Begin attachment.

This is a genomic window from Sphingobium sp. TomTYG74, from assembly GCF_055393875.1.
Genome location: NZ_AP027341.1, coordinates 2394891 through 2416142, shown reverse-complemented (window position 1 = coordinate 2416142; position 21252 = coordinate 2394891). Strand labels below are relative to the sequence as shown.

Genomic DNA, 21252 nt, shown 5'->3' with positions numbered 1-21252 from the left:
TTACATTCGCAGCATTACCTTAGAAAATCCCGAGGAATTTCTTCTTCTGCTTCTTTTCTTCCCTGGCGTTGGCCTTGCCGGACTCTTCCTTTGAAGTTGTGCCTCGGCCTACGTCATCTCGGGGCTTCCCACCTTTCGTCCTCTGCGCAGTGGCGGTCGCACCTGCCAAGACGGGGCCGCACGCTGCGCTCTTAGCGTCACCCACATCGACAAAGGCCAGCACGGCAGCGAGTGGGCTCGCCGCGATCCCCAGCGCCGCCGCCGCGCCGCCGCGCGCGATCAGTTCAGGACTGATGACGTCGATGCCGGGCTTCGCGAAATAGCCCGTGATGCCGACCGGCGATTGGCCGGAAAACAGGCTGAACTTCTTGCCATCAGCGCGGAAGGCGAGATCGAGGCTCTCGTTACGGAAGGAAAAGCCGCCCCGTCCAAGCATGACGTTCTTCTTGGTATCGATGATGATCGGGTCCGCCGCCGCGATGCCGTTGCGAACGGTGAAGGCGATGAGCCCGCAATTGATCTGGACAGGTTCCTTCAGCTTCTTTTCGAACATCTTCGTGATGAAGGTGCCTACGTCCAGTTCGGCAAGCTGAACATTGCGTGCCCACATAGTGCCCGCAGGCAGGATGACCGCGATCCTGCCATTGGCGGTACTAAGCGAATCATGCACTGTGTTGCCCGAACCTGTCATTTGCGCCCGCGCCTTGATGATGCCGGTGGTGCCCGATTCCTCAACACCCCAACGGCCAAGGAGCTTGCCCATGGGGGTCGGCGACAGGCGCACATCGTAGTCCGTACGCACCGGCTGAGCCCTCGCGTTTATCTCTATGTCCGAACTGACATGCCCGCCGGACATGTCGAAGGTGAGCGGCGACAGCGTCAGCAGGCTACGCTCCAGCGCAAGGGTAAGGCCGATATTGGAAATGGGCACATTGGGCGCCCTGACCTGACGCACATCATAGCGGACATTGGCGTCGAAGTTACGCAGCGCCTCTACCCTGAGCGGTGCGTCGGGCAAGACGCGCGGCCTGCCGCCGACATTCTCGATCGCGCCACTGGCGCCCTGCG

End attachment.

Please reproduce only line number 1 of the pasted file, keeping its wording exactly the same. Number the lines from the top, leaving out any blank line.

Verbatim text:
This is a genomic window from Sphingobium sp. TomTYG74, from assembly GCF_055393875.1.